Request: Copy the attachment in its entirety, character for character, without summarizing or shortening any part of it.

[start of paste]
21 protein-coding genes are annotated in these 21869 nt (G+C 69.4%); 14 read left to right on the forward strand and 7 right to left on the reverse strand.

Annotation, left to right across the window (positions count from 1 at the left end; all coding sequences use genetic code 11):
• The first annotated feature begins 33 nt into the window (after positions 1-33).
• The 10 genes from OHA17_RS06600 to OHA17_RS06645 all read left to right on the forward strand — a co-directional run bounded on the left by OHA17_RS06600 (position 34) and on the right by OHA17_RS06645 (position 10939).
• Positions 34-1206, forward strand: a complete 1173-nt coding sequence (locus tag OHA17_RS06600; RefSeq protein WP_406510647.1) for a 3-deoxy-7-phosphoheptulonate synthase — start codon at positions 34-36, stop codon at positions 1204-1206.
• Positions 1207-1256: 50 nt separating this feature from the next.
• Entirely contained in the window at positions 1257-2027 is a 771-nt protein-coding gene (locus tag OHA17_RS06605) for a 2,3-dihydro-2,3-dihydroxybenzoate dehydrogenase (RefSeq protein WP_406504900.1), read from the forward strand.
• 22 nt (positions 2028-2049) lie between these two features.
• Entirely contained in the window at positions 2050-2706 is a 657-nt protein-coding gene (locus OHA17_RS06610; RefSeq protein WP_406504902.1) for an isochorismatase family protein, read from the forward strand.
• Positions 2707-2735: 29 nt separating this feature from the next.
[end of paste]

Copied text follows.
21 protein-coding genes are annotated in these 21869 nt (G+C 69.4%); 14 read left to right on the forward strand and 7 right to left on the reverse strand.

Annotation, left to right across the window (positions count from 1 at the left end; all coding sequences use genetic code 11):
• The first annotated feature begins 33 nt into the window (after positions 1-33).
• The 10 genes from OHA17_RS06600 to OHA17_RS06645 all read left to right on the forward strand — a co-directional run bounded on the left by OHA17_RS06600 (position 34) and on the right by OHA17_RS06645 (position 10939).
• Positions 34-1206, forward strand: a complete 1173-nt coding sequence (locus tag OHA17_RS06600; RefSeq protein WP_406510647.1) for a 3-deoxy-7-phosphoheptulonate synthase — start codon at positions 34-36, stop codon at positions 1204-1206.
• Positions 1207-1256: 50 nt separating this feature from the next.
• Entirely contained in the window at positions 1257-2027 is a 771-nt protein-coding gene (locus tag OHA17_RS06605) for a 2,3-dihydro-2,3-dihydroxybenzoate dehydrogenase (RefSeq protein WP_406504900.1), read from the forward strand.
• 22 nt (positions 2028-2049) lie between these two features.
• Entirely contained in the window at positions 2050-2706 is a 657-nt protein-coding gene (locus OHA17_RS06610; RefSeq protein WP_406504902.1) for an isochorismatase family protein, read from the forward strand.
• Positions 2707-2735: 29 nt separating this feature from the next.